Author’s note: I work for WRA, Inc., an environmental consulting firm in the San Francisco Bay Area. The firm has slightly fewer than 100 employees, and I am one of six full-time GIS staff members who support the company’s GIS efforts. WRA receives about 200 new projects each year and continues to work on many existing projects for years, even decades.
With so many active projects that often require the same GIS tasks, automation is key for operational efficiency. In this article, I’m going to share some of these automation tools. All these tools were built within ModelBuilder, a visual programming language for building geoprocessing workflows, using simple geoprocessing tools and feature template domains. None required any scripting.
Workflows that are repeated—whether several times a month or week or every day—are perfectly suited for automation. Although these workflows may not be very exciting when compared with complex GIS analyses, they are arguably the most used and often the most useful.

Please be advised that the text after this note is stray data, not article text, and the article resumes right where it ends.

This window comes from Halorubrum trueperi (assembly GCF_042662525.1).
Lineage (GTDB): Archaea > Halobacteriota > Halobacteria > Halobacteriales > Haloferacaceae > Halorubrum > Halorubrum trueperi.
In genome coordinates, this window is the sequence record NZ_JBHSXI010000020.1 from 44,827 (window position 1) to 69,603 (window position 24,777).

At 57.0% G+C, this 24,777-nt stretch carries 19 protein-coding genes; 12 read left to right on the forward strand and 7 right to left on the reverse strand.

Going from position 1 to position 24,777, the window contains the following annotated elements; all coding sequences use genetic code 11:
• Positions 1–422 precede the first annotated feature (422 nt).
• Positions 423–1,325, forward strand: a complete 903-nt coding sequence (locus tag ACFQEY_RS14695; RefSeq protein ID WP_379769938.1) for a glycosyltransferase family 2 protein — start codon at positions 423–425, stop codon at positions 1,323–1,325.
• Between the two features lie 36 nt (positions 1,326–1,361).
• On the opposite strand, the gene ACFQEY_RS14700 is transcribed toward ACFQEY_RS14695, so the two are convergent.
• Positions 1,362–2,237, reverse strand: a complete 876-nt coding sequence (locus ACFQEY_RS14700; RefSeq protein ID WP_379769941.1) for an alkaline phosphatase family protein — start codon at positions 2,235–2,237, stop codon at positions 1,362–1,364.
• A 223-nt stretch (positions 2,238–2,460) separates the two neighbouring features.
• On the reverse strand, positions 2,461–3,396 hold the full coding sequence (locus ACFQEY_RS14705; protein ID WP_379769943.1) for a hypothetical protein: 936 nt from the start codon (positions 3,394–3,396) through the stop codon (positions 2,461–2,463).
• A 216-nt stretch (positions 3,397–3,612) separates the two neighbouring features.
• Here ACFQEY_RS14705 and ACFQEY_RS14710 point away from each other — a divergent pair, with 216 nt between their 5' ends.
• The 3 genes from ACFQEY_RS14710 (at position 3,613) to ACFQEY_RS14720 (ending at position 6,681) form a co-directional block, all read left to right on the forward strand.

Create Workspace Model
The essential model is the Create Workspace model. This tool is run for every new project to set up the entire workspace for all GIS work. This model sets up folders, creates geodatabases and feature datasets, and then imports premade and empty feature classes and their domains. To run the tool, the only model parameters required are the root folder by year on the server, the new project number, the project name for name of the main geodatabase, and the project’s state plane coordinate system.
The model not only creates a space for GIS work, it also creates a highly organized space for implementing a database management system so that data and GIS products can be easily managed and located. In addition, the main project geodatabase already contains empty feature classes and fields that are ready to use. For most projects, these feature classes are all that is needed to complete the project. Table 1 describes each folder in the directory structure and its use.